Examples of Tone and Voice for Inbound Marketing

Not All Customers are the Same

When writing inbound marketing materials there are several factors to consider. One factor that can be easy to overlook is the stylistic aspects of the work itself. Being factually correct and well written are only part of a successful marketing campaign. When writing material be sure that its style fits the market you are trying to reach. Not all customers are the same and respond differently to writing voice, tone, and passive versus active.

Voice

Your writing voice is an extension of your own uniqueness as an individual. Two writers can express the same idea in very different ways. A good writing voice makes you stand out and makes a work feel less mechanical. In marketing, the general disdain for a lack of sincerity is common to readers no matter what the tone of the work. Your voice should not be lost just because the tone of the work changes for example formal to casual. Much like giving a speech compared to a conversation your own unique way of expressing ideas remains.

Tone

Writing can take many tones and formats. The tone of a work relates to its overall feel and the reactions it draws from the reader. In marketing tone can be quite varied. Depending on your target market your tone may be very formal with complex sentence structure, a lack of contractions, objective use of data/source materials, and written in a non-personal way. Or it may be very informal using a conversational tone, slang, anecdotes, and a more emotional approach. The differences can be subtle however, and the University of Technology Sydney shows a few examples here.

The thing to keep in mind is that tone should be decided by your audience. There are notable differences between what a singular buyer, a small business, and a multinational conglomerate are looking for from their business partners. The same is also true for the goods and services you offer. A software company is going to have a different tone than a furniture maker. Always consider who is going to be reading your marketing and what is the best way to reach them.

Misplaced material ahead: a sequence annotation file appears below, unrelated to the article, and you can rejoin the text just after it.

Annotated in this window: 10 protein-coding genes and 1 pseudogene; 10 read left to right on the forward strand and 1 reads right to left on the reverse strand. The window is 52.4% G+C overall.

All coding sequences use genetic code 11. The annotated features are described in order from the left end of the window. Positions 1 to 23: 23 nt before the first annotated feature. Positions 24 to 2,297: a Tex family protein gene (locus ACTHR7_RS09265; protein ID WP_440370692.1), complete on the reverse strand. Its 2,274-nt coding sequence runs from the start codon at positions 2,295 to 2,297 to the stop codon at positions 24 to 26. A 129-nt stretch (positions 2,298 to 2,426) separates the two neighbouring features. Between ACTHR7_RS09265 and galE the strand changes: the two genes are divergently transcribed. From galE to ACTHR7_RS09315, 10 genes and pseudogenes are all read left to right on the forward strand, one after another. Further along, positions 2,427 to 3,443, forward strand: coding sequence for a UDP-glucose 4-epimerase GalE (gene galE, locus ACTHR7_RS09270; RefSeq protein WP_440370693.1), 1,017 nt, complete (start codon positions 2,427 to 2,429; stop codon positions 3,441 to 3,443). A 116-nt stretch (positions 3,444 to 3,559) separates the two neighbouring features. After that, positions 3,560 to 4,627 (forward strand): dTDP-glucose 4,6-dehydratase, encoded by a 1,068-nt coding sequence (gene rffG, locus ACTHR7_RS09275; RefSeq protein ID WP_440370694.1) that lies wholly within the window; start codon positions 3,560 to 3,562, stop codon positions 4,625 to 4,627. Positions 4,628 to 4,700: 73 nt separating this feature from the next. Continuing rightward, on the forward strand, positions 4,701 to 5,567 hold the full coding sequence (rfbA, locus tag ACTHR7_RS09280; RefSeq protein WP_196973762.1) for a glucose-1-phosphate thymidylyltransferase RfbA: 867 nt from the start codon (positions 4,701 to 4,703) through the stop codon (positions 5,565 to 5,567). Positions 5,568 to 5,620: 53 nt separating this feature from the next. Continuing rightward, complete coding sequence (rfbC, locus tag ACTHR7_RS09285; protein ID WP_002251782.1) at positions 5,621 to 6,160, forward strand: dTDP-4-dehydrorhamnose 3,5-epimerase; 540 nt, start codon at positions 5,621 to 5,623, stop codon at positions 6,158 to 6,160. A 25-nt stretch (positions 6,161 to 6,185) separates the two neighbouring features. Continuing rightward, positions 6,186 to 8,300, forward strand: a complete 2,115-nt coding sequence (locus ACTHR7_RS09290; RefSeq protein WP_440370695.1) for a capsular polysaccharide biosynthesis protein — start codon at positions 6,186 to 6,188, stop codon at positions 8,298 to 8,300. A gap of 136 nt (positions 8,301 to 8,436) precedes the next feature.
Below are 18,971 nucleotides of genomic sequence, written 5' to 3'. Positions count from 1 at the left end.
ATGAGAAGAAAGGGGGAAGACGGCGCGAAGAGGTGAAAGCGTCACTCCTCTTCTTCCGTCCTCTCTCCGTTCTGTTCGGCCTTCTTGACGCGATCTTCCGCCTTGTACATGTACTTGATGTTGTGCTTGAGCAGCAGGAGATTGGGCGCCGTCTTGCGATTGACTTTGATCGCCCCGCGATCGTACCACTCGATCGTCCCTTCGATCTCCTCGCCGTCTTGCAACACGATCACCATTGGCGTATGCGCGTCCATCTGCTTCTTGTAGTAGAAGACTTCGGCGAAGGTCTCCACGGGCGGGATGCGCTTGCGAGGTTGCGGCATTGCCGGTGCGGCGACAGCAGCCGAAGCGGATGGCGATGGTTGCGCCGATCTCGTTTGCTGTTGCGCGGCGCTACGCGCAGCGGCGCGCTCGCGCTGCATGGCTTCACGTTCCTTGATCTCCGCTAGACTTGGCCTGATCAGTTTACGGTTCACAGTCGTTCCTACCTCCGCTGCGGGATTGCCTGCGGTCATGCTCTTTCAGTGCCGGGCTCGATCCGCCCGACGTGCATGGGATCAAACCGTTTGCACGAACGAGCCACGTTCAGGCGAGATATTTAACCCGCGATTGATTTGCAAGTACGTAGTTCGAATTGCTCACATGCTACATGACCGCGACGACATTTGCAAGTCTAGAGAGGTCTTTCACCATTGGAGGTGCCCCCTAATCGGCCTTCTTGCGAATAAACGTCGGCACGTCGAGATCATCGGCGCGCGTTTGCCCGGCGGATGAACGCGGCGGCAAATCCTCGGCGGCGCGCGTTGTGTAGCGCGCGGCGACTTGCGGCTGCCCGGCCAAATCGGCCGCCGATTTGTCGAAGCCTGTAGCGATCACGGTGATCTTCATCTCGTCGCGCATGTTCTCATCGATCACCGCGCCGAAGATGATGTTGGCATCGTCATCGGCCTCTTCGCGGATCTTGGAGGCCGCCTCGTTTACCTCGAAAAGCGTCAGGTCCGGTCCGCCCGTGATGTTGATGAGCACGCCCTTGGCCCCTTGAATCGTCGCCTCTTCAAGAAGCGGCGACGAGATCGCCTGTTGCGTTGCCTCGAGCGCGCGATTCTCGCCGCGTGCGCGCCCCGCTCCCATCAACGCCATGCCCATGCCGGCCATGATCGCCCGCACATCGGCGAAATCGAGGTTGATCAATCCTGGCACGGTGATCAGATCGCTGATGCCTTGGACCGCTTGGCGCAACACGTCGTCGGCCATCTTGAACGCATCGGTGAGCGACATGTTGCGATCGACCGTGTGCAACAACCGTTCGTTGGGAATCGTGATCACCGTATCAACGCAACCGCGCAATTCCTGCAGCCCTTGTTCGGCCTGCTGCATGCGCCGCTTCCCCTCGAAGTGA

Active Voice Versus Passive Voice

Active versus passive voice is a common issue with writing. To simplify the concept a sentence written in the active voice has the subject performing the action. A sentence written in the passive voice has the subject receiving the action instead of performing it. See these simple examples.

  • Active: He wrecked your car.
  • Passive: Your car was wrecked.

In general the passive voice should be avoided in writing. The reason can be seen in the above examples. The active voice is clear and easy to understand. The passive is somewhat ill-defined with the root cause of the action unknown.

Now, this is very important in inbound marketing. Remember the goal of marketing is to present yourself as an expert who can solve the issues a possible customer is facing with a good or service. A passive voice removes that expertise by not staying clearly what you know and more importantly what you can do. Also, passive voice can be cluttered with meaning easily being lost. See this entry by the University Of Purdue for more information on sentence structuring.

Conclusion

How you write is every bit as important as what you write. When writing keep the above facts in mind. An unsuccessful inbound marketing campaign may be perfectly suitable as a written work but may also be completely unsuited to reaching the correct target market. Consider who you are trying to reach and the best way to communicate with them.